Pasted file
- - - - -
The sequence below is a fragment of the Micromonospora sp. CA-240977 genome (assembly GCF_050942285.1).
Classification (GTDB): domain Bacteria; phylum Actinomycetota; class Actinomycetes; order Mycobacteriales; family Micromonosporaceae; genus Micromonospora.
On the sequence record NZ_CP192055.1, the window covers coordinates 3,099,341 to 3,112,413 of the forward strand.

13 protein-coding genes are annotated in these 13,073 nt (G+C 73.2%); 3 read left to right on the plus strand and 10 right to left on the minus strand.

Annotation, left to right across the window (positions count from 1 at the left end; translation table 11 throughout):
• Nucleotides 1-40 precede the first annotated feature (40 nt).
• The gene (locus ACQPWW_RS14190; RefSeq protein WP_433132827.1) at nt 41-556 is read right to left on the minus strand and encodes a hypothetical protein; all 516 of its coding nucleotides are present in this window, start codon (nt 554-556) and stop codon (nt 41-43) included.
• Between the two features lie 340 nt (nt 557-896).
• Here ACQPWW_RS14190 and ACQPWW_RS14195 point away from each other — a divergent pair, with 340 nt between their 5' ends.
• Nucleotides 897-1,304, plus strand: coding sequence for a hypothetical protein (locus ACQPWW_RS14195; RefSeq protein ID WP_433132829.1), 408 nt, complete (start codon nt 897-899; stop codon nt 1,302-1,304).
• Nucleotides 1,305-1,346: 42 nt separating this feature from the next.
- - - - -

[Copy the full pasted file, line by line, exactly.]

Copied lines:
The sequence below is a fragment of the Micromonospora sp. CA-240977 genome (assembly GCF_050942285.1).
Classification (GTDB): domain Bacteria; phylum Actinomycetota; class Actinomycetes; order Mycobacteriales; family Micromonosporaceae; genus Micromonospora.
On the sequence record NZ_CP192055.1, the window covers coordinates 3,099,341 to 3,112,413 of the forward strand.

13 protein-coding genes are annotated in these 13,073 nt (G+C 73.2%); 3 read left to right on the plus strand and 10 right to left on the minus strand.

Annotation, left to right across the window (positions count from 1 at the left end; translation table 11 throughout):
• Nucleotides 1-40 precede the first annotated feature (40 nt).
• The gene (locus ACQPWW_RS14190; RefSeq protein WP_433132827.1) at nt 41-556 is read right to left on the minus strand and encodes a hypothetical protein; all 516 of its coding nucleotides are present in this window, start codon (nt 554-556) and stop codon (nt 41-43) included.
• Between the two features lie 340 nt (nt 557-896).
• Here ACQPWW_RS14190 and ACQPWW_RS14195 point away from each other — a divergent pair, with 340 nt between their 5' ends.
• Nucleotides 897-1,304, plus strand: coding sequence for a hypothetical protein (locus ACQPWW_RS14195; RefSeq protein ID WP_433132829.1), 408 nt, complete (start codon nt 897-899; stop codon nt 1,302-1,304).
• Nucleotides 1,305-1,346: 42 nt separating this feature from the next.